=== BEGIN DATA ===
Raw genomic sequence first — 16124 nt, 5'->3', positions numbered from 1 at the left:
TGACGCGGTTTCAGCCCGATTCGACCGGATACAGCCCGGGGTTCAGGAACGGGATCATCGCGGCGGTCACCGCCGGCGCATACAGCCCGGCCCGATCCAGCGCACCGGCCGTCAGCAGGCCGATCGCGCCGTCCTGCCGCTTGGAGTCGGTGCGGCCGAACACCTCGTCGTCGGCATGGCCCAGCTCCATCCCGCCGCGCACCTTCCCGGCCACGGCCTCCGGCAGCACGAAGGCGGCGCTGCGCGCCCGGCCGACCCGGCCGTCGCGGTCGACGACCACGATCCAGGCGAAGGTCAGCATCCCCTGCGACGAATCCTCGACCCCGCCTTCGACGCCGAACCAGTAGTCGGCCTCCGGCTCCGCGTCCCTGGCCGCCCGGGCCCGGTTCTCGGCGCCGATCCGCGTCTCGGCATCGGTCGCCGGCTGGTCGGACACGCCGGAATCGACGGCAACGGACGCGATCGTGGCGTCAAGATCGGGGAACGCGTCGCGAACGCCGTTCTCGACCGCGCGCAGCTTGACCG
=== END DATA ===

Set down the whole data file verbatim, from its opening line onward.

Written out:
Raw genomic sequence first — 16124 nt, 5'->3', positions numbered from 1 at the left:
TGACGCGGTTTCAGCCCGATTCGACCGGATACAGCCCGGGGTTCAGGAACGGGATCATCGCGGCGGTCACCGCCGGCGCATACAGCCCGGCCCGATCCAGCGCACCGGCCGTCAGCAGGCCGATCGCGCCGTCCTGCCGCTTGGAGTCGGTGCGGCCGAACACCTCGTCGTCGGCATGGCCCAGCTCCATCCCGCCGCGCACCTTCCCGGCCACGGCCTCCGGCAGCACGAAGGCGGCGCTGCGCGCCCGGCCGACCCGGCCGTCGCGGTCGACGACCACGATCCAGGCGAAGGTCAGCATCCCCTGCGACGAATCCTCGACCCCGCCTTCGACGCCGAACCAGTAGTCGGCCTCCGGCTCCGCGTCCCTGGCCGCCCGGGCCCGGTTCTCGGCGCCGATCCGCGTCTCGGCATCGGTCGCCGGCTGGTCGGACACGCCGGAATCGACGGCAACGGACGCGATCGTGGCGTCAAGATCGGGGAACGCGTCGCGAACGCCGTTCTCGACCGCGCGCAGCTTGACCG